The California Air Resources Board periodically releases a summary of cases settled in lieu of litigation through the Air Resources Board's mutual settlement program and those that were resolved in civil or criminal litigation. Senate Bill 1402 was enacted as urgent legistlation in 2010 and requires ARB to post settlement agreements containing SB 1402 compliance statements on the ARB website.
Most settlements are reached after an investigation by the Air Resources Board (ARB) show that companies fail to
meet regulations such as, but not limited to:
• Failure to properly self-inspecting all of their diesel trucks to assure the trucks met state smoke emission standards per the Periodic Smoke Inspection Program (PSIP);
• Failure to meet PM BACT for some vehicles subject to the Truck and Bus (TB) Regulation;
• Failure to properly affix an Emission Control Label (ECL) on the engine of a fleet vehicle;
• Failure to report off-road vehicles to the Diesel Off-Road On-Line Reporting System (DOORS);
• Failure to meet the requirements of the Off-Road Regulations;
• Failure to meet PM BACT for vehicles subject to the Solid Waste Collection Vehicle Regulation; and more.
Click on the link for a full list of ARB case settlements by year
BY DAVID DANELSKI | PE.COM
Gary Broadwater, 47, didn’t appreciate the $300 citation he received Tuesday, Nov. 19, after the flatbed truck he drove was inspected by state air-pollution regulators just off Interstate 15 in Lake Elsinore.
The truck owned by his employer, the Lancaster-based Frazier Corp., didn’t have a special exhaust filter that traps and burns diesel soot to reduce harmful emissions. Nor was the truck registered as part of a small fleet, which would have given the company until Jan. 1 to install such a device or get a new cleaner engine, state regulators said.
“It’s just one thing after another,” said Broadwater, standing in the makeshift truck inspection area on Collier Avenue near the Lake Elsinore Outlet Center. “I like clean air. I Iike clean water. But this is just frivolous,” he said.
Broadwater, a Lancaster resident, climbed back into the cab of the 2006 Peterbilt, holding the thin, yellow-paper ticket as well as educational literature about the California Air Resources Board diesel regulations.
“I got to roll,” he said as he shut the door and drove off with his load of construction equipment.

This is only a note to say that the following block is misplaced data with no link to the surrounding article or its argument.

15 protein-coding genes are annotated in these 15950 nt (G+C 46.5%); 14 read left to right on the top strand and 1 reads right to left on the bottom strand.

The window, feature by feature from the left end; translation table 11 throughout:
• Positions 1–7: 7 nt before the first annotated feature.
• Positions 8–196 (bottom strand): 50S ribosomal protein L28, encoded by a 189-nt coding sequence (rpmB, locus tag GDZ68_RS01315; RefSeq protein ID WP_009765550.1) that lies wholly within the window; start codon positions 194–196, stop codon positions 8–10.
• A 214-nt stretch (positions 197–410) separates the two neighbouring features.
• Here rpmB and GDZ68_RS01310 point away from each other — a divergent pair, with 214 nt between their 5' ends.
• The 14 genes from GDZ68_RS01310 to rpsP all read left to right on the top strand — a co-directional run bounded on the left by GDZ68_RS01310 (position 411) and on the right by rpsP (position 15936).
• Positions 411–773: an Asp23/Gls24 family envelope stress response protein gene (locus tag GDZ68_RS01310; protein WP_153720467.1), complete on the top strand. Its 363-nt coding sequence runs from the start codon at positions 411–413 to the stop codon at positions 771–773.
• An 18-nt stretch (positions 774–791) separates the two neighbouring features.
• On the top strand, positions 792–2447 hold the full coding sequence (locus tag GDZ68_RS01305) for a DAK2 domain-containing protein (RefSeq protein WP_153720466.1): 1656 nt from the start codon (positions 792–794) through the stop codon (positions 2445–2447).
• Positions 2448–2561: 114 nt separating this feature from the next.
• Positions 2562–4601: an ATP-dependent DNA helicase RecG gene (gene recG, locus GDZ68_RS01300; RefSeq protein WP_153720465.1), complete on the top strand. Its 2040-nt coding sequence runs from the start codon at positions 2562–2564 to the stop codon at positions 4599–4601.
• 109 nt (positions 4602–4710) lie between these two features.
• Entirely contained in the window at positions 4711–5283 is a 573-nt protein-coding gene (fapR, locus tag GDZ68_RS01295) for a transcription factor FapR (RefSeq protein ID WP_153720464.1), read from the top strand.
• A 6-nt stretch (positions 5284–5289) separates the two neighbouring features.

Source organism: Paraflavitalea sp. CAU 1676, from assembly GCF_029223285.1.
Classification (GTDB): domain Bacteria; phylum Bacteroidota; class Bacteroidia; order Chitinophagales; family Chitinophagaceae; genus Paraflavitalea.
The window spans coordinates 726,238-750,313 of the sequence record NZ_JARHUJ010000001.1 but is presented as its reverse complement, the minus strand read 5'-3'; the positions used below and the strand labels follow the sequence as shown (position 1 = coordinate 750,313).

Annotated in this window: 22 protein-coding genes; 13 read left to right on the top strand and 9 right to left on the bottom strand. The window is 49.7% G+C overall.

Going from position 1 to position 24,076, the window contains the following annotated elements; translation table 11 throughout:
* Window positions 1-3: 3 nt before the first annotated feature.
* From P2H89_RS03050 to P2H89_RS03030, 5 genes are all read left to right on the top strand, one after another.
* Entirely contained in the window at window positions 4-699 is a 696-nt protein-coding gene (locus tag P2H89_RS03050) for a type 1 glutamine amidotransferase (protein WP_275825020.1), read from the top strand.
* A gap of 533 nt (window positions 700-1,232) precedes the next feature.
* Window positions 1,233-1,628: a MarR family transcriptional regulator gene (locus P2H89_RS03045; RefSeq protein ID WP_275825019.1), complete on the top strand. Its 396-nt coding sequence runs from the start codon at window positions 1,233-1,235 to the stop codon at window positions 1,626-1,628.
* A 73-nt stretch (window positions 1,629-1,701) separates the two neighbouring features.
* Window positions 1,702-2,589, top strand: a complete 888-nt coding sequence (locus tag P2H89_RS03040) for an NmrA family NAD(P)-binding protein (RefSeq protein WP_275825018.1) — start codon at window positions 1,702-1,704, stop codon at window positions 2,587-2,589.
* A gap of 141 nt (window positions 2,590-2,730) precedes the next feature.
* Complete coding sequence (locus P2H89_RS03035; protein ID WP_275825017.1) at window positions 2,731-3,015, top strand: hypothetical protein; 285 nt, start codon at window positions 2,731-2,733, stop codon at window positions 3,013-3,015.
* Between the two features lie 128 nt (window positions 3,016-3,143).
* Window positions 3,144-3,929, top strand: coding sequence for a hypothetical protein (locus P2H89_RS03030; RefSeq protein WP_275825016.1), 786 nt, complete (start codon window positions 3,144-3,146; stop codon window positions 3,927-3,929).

State air pollution regulators inspected 54 trucks at the location Tuesday between 7 a.m. and 3 p.m. They wrote 13 citations.
These inspectors enforce a complex set of rules approved in 2008 that requires California’s truckers to phase-in the use of cleaner, newer engines or retrofit old engines with the special exhaust filters that cost about $15,000 each.
This owners of about 50,000 trucks in the smallest fleets of three or less face a Jan. 1 deadline to bring their trucks into compliance.
A trucking industry group supports the enforcement effort, saying it’s needed to keep cheaters from getting a competitive advantage over truckers and trucking firms that pay to meet the standards.
The rules are working to greatly reduce diesel pollution, which has been linked to cancer, asthma aggravation and various other health problems, said Mark Tavianini, a state air board official who teaches truckers how to comply with the rules.
Once inhaled, microscopic soot particles lodge deep into the lungs, enter the blood stream, and injure and inflame cells of organs, including our brains.
Diesel soot from trucks, trains and ships is responsible for about 93 percent of cancer risk from air pollution in Southern California, according to the South Coast Air Quality Management District. The diesel rules are helping the region make progress toward meeting federal standards on fine-particle pollution, which includes soot.
Tavianini said the citations are issued to the truck owners – not the drivers. So the status of Broadwater’s driver’s license won’t be affected.
On Tuesday, flashing signs ordered all southbound trucks off I-15 at Nichols Road. A California Highway Patrol officer directed the trucks from Nichols to Collier Avenue, where they were subjected to a CHP safety inspection.
Some of the trucks, generally the older ones, were then inspected by the state air-board officials. Older trucks generally pollute more. The newer ones are made to meet tougher emission standards.
Karen Caesar, a spokeswoman for state air board, said the agency has teams of roadside inspectors working throughout California.
Contacted in Sacramento, Michael Shaw, the vice president for external affairs for the California Trucking Association, said the industry group supports the enforcement effort.
The association “is happy to see that CARB is taking enforcement seriously to be sure the rules apply equally across the board,” Shaw said. “With a level playing field, companies can compete on services and rates rather than someone cheating the system.”
He said the trucking industry is spending about $1 billion a year in California to comply with these diesel regulations.
Most trucks pass the pollutions inspections, which have gone on in some form since the early 1990s. In the early day, truckers got busted for emitted exhaust that was too dark. Inspections today are based more on engine year and pollution-control installations
Memo Rocha, of Oceanside, said he was nervous when the inspectors checked out the 2000 Freightliner truck owned by his employer, Forest Wood Fiber Products. But the truck passed an emission test. The company’s fleet had complied with the state rules, and he left without a concern.